Albania Votes
An emerging democracy, emerges

The Big Democrat, Berisha (Roman Genn)


Tirana, Albania — Years ago, the columnist Charles Krauthammer joked about what he called “the Tirana Index.” This was a way of measuring how unfree a country was. For example, election returns out of this capital would tell us that the Communist dictator, Hoxha, had received 98.6 percent of the vote. (You had to wonder about the other 1.4 percent.) The greater a dictator’s vote, the more unfree the country was. That was the Tirana Index. Of course, Saddam Hussein, in Iraq, improved on Hoxha by securing a full 100 percent of the vote.

They don’t do things like that in Albania anymore. I am in this country with a group monitoring elections. It is headed by Congressman Eliot Engel, a New York Democrat, who is America’s foremost politician on Albanian affairs. This is his fifth visit to the country; he will undoubtedly make more. He has long been concerned about Albanians wherever they live: be it in Kosovo, Montenegro, Macedonia, or Albania itself. This is of a piece with his general commitment to human rights. He observes that, if Bill Clinton can be “the first African-American president,” he, Engel, ought to be the first Albanian-American congressman.

He has with him a delegation from the National Albanian-American Council, which includes men and women born throughout the Albanian diaspora. They have prospered in America, and wish to help less fortunate people in their ancestral lands. They lend political support, make business investments. They are proud, and in some cases amazed, to see Albania spring back to life.

This country endured just about the worst of Communism, for 45 years. The only situation that compares to Hoxha-ruled Albania is North Korea. Compared with Albania, such Communist states as Poland and Hungary were Gardens of Eden. Hoxha broke with the Soviets in 1968, and with the Chinese in 1978 — they were dangerously liberal. No contact with the outside world was permitted. Private use of automobiles was forbidden. In the last five years, there was near famine. This was Stone Age stuff.

Albania is a famously pro-American country — some might say it is notoriously so — and when Secretary of State Baker visited Tirana, when the country first opened up, they kissed his car. Seven decades before, President Wilson had insisted on Albanian independence; many have never forgotten that. And then, in the ’90s, President Clinton bombed Serbia, saving the lives of countless Kosovar Albanians. On my first visit to this country, three years ago, a writer said to me, “We are so pro-American, our neighbors sneer at us as ‘the Israel of the Balkans.’” I replied — what else? — “Wear it proudly.”

And Albanians are quick to point out that they are in Iraq, with the coalition. They may not be committing many troops, but the number is a significant percentage of Albania’s forces, and they are “the cream of this country’s youth.” Not long ago, the prime minister made it clear that Albania will never imitate Spain, and reverse course.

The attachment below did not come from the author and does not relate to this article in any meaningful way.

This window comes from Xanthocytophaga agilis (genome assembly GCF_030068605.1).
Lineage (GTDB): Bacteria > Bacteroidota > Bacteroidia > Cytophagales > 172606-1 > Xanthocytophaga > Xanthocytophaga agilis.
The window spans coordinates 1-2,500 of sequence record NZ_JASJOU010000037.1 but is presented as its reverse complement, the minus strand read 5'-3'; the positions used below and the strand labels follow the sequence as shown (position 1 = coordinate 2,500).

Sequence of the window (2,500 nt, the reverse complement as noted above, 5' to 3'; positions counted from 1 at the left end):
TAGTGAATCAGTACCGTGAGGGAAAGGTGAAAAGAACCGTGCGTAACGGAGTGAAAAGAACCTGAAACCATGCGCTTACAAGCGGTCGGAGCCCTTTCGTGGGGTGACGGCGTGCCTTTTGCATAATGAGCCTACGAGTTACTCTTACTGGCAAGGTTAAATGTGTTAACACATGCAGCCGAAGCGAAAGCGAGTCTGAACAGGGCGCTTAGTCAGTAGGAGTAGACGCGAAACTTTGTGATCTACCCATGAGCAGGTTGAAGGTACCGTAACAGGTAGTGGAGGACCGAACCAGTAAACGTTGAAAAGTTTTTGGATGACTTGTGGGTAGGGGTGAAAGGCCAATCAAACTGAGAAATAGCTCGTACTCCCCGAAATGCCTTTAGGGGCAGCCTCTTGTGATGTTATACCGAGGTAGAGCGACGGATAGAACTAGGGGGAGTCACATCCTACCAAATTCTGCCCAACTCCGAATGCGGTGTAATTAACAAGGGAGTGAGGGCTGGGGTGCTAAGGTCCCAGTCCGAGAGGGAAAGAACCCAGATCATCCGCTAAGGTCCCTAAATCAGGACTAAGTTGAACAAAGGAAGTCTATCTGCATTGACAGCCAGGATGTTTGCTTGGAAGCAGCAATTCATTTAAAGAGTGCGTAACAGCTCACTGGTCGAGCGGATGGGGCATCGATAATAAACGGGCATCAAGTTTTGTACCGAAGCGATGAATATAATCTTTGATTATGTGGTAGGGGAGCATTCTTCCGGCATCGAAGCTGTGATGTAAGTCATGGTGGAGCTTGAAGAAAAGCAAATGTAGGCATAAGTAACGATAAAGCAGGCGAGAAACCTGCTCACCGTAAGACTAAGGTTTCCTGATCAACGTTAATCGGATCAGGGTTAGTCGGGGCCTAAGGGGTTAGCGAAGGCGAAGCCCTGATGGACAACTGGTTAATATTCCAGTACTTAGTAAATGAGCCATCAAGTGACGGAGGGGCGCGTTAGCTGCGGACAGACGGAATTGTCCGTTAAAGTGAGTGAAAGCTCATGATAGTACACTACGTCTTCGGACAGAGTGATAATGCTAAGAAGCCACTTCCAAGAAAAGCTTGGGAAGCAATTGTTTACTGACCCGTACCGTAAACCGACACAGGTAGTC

Since the fall of Communism, Albania has struggled to become a democracy. It is succeeding, in fits and starts. For several years, we said that it was the poorest country in Europe, but now Albanians note that Moldova has passed it in poverty. This reminds me of what used to be said in America: Alabamians are grateful for Mississippians. Crime is a serious problem in Albania, and a new threat casts a shadow: that of Muslim extremism. This is a majority-Muslim country, and the Saudis have been throwing some money around. For now, however, Albania stands as an example of a predominantly Muslim country that is willing to fight terrorism and pursue democracy.

In the three years since my previous visit, conditions in Tirana have obviously improved. Decrepitude has been lessened, and enterprise is more apparent. It may be my imagination, but I think the people have a healthier aspect. Even the dogs in the street seem less skinny. Women in gay dresses walk down boulevards, carrying parasols. For a block or two, this could be Rome. Around every corner, construction is taking place. Greater Tirana can appear one vast construction site. And the old, drab Soviet-style buildings? Albanians are painting them in bright colors, sometimes pastels — you get a touch, I kid you not, of South Florida.

The main aim, politically, is to join first NATO and then the EU. All parties agree on this. There are lots of parties, too, some 50. The dominant ones are the Socialists, now in power, and the Democrats. They are led by two larger-than-life political bosses: Fatos Nano, the Socialist (and current prime minister), and Sali Berisha, the Democrat (formerly in power). One Albanian says to me, cynically, but perhaps not inaccurately, that the Socialists and the Democrats are like two great mafia families. The Socialists are regarded as center-left, the Democrats as center-right. The Socialists have campaigned on Continuity and Progress. The Democrats have campaigned on Reform and Clean Hands — also a 50 percent tax cut.


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